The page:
One byproduct of this monthly concept is that I’m “filling out” the segments, as I’m using each vignette to support a personal blog I set up.  Hence, a few months down the line, 80 percent of each Newsletter is repeated in article form.  I have to do a bit of tweaking, but it hasn’t been too time-consuming.  However, it remains to be seen how beneficial this blog will be, since to this point the respondents have been long-time supporters (and bless you, bless you, bless you) without bringing in new folks, which of course was the purpose behind this concept.  So, the verdict is still out on this medium’s value for me.

But to get back to the Newsletter’s dynamics, my final comments involve what everyone has asked me about how I source material and just how much time it requires in total to do each edition.  I begin each day with Publishers Marketplace and pay particular attention to the links at the end of each broadcast, as they highlight what’s topical.  Often these links themselves don’t provide anything I consider newsworthy for subscribers, but these links commonly provide other links.  Sometimes I have to go three or four deep and then go online to find related material; but, invariably, within ten days I’ve got too much material and will start culling (believe that or not, ha ha).

As far as the total number of hours it requires for each monthly Newsletter, I estimate this at somewhere between 12 and 16, but I’ve never put a clock to this.  I only know that on Thursday I’ll often start the Newsletter at 2 p.m. and not finish until 10 p.m., and I’ve occasionally found myself into the a.m.  In buttoning up this section, I hope I’ve given each of you who might be considering a newsletter an idea of what mine entails.  Certainly, no one needs an autoresponder, but AWeber’s rate starts at what I consider a ridiculously low (but don’t tell them) $19 per month for up to the first 500 names, and there’s no contract to sign.  If someone has a few dozen names, this can easily be managed without assistance.  However, for anyone interested in statistics, this might be the best twenty-dollar bill out there.  I’ve included the AWeber link each time I’ve listed the firm so anyone who’s interested can access their Web site.  I want to wish the best of luck to any subscribers considering a newsletter, and, as always, feel free to contact me should I have missed anything or if there are any questions.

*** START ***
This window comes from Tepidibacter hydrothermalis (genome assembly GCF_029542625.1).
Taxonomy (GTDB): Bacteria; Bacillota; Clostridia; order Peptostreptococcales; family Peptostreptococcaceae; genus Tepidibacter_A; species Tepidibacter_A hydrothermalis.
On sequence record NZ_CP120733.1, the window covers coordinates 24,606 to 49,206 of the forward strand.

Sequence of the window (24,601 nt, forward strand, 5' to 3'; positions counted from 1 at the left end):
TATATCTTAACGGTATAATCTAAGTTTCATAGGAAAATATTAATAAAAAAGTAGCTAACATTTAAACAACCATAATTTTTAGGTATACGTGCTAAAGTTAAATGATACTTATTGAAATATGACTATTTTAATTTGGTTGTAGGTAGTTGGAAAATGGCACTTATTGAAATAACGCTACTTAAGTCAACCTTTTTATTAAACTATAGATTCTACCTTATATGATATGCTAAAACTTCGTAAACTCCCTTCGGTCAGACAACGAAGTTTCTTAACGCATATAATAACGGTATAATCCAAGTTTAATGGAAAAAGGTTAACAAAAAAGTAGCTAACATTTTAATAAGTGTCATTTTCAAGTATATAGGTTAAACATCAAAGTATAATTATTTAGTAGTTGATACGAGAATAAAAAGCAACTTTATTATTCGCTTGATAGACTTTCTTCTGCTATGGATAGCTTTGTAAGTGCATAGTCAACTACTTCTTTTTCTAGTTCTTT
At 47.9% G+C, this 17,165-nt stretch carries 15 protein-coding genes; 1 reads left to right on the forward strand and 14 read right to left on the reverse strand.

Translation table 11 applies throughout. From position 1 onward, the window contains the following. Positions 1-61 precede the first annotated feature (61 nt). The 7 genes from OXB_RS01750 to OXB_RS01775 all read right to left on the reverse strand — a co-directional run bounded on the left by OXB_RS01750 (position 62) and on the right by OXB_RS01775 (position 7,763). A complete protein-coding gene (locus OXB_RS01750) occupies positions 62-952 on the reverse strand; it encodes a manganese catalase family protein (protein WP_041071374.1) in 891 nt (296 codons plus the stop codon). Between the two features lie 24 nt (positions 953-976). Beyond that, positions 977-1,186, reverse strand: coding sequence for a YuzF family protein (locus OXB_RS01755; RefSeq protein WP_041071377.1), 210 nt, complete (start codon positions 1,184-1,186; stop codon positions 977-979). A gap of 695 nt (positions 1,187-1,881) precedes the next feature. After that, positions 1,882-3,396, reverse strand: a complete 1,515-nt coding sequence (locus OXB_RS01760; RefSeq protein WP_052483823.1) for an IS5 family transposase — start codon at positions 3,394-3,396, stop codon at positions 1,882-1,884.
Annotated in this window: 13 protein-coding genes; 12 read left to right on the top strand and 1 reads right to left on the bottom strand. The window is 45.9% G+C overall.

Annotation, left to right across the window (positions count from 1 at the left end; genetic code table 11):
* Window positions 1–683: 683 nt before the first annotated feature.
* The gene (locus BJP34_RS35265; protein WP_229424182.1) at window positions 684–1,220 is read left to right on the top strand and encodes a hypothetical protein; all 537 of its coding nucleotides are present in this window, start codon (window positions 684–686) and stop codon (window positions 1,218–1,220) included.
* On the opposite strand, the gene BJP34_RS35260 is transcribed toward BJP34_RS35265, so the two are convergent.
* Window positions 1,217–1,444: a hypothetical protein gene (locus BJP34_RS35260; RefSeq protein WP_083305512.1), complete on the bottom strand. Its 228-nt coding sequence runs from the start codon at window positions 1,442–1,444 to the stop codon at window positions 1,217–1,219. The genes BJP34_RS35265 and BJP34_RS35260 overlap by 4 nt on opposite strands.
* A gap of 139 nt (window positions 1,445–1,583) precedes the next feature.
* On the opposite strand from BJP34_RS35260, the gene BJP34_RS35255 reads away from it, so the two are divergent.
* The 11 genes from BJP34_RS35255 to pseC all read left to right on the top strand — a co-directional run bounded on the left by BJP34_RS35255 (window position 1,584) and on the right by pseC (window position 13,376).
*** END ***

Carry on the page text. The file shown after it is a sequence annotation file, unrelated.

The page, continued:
And if I may cover one other parochial topic, an issue that commonly comes up is how many times I go through a draft I line-edit, and the answer is generally five.  I read the draft first, as I don’t accept any material to edit without reading the material in its entirety, then if everything is copacetic between the author and me and I take on the project, I begin the long process of going through the draft and making the first set of revisions based on the critique I wrote.  This is by far the most laborious aspect of the line-editing process, and a 80,000- to 100,000-word draft often requires a minimum of 100 hours (it’s most commonly in the 120-hour range).